Sometimes we can't think about it too much. We just have to keep watch. 
And so we are, each in the way that we can. 








13 comments:

  1. I often think that animals are more advanced than we are in their acceptance of things. Of course they know and they feel. How beautiful that Lucille will have the company of her dear sister-wife at this time so that she won't feel alone. Animals slide into and out of this realm with such ease. No wringing of hands or gnashing of teeth. They seem to leave all that mess to us.

    When my last cat died, I awoke to him meowing by my bed and his pupils were two different sizes. I knew that was bad but it didn't stop me from rushing him to the vet and spending days and thousands trying to save him. I should have just taken him out under the trees and held him while he peacefully died . With this cat I told myself and everyone else there will be no such heroics again. When his time has come I will not hang onto him or let anyone else do so. Each day it is up to each of us to remind ourselves these dear companions will not be here forever. In so doing we are reminded that neither will we. Feeling sad today too on a glorious day.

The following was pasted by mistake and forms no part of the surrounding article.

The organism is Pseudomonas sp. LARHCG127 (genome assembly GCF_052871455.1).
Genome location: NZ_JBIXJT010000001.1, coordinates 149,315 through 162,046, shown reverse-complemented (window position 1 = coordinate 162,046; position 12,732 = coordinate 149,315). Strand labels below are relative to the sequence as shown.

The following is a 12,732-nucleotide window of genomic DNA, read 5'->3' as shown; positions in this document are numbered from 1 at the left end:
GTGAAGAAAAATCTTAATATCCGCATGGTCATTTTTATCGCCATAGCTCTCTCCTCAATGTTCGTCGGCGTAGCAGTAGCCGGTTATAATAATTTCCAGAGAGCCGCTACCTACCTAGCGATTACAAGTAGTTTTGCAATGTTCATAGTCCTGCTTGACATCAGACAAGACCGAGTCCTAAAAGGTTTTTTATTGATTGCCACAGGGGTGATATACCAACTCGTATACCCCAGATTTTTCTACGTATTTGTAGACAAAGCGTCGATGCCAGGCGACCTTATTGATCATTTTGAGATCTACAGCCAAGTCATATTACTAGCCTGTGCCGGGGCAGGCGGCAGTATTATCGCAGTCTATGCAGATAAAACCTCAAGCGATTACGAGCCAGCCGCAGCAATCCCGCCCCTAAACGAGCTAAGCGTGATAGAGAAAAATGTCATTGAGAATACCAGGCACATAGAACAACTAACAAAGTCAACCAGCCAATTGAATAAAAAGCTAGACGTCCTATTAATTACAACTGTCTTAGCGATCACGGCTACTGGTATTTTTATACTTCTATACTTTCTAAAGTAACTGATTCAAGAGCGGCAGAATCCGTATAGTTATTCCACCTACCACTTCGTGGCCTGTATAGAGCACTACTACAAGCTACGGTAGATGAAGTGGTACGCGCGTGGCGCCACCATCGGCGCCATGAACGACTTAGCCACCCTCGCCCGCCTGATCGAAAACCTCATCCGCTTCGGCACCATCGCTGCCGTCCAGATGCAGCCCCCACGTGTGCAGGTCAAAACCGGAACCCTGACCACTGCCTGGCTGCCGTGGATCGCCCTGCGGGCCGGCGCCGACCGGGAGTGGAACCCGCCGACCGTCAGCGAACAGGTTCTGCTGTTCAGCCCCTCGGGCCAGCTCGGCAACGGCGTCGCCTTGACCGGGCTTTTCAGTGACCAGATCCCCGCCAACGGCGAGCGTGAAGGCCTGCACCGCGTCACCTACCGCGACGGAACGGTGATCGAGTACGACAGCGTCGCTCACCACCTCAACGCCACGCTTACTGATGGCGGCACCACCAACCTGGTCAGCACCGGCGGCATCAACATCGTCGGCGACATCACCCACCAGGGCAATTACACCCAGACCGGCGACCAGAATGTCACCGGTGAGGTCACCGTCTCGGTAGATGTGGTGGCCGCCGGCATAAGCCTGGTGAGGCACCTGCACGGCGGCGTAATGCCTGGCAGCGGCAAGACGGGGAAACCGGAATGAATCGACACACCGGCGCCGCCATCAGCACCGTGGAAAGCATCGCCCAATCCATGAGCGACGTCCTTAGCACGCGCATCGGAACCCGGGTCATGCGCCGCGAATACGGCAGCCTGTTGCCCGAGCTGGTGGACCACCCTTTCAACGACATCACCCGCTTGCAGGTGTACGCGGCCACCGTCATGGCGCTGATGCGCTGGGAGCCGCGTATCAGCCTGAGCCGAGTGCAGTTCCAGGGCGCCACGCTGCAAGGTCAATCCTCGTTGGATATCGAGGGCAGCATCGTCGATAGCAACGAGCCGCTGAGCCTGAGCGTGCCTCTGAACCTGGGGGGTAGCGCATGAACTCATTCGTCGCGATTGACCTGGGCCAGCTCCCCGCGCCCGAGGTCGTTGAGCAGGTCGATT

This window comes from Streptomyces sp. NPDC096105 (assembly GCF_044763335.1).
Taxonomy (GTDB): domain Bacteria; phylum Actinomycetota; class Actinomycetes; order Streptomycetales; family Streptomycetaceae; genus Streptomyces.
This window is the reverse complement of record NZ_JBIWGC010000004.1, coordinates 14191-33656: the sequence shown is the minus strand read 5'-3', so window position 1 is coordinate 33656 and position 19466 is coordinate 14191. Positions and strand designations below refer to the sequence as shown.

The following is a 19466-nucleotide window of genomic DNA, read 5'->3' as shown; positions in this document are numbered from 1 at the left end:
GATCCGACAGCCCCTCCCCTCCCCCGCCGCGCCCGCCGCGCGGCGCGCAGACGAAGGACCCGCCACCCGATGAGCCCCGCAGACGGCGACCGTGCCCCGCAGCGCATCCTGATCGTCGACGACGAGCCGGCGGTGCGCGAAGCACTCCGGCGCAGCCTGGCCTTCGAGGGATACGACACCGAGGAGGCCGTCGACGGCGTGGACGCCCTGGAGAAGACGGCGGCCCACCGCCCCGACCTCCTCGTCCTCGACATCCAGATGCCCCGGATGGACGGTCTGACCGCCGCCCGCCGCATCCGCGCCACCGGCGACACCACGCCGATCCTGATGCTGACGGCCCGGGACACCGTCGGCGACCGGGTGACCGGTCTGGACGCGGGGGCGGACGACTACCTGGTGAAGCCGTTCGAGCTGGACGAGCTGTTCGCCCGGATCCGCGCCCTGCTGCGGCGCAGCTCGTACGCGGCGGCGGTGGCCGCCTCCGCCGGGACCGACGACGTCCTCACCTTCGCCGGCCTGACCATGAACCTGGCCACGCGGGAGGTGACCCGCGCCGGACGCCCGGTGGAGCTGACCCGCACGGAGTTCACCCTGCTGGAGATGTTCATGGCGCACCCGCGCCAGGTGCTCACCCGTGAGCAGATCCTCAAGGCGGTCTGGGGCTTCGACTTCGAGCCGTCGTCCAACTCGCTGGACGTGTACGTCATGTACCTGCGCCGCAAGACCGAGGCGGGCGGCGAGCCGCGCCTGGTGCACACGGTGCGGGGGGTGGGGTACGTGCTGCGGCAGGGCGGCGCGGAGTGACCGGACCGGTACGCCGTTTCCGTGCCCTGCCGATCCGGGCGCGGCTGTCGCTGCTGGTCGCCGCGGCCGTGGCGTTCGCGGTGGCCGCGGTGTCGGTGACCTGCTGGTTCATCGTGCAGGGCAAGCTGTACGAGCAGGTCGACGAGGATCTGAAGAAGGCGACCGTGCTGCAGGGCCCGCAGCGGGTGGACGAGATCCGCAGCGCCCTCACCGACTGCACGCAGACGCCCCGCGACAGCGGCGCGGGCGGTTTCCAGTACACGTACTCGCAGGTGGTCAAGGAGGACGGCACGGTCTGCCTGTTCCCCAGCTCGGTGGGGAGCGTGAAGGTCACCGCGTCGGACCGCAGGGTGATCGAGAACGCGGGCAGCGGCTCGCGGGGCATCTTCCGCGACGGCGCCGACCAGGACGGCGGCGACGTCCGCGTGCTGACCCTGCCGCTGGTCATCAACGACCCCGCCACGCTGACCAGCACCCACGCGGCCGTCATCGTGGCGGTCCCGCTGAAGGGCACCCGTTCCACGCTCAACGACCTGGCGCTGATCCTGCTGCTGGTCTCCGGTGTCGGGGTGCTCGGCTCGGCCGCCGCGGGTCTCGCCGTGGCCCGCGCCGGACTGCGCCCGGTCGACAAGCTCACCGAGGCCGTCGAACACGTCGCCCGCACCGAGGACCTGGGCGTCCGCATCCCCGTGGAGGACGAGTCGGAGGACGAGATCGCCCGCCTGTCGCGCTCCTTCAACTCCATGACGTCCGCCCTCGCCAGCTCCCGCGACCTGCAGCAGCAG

-invisigal

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  2. This brought tears to my eyes. I'm so sad for Lucille and for you. I hope you all find peace and comfort soon.

    Hugs from South Carolina.

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  3. Damn, that is heartbreaking.
    To me, it is so frustrating when people think that animals don't feel or think or grieve, when anyone paying attention can see they do.
    Everyone's gotta die, but it sounds like it was too soon for Ms. Lucille. And a tough way for you to start the day. There is comfort in those new chicks and I am glad you are holding that.
    But, damn it's so hard.

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  4. I'm sorry :(

    This is the bit that puts me off about owning chickens.

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  5. so sorry Ms Lucille seems near the end......... always such a shock when you can't help and don't really know why they are fading. In my experience with chickens, I have also found that they comfort each other during this time, their instincts are so strong and true........ keeping you and Ms Lucille in my heart today
    Susan M

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  6. My heart hurts for her and you.

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  7. So sorry, loss is always hard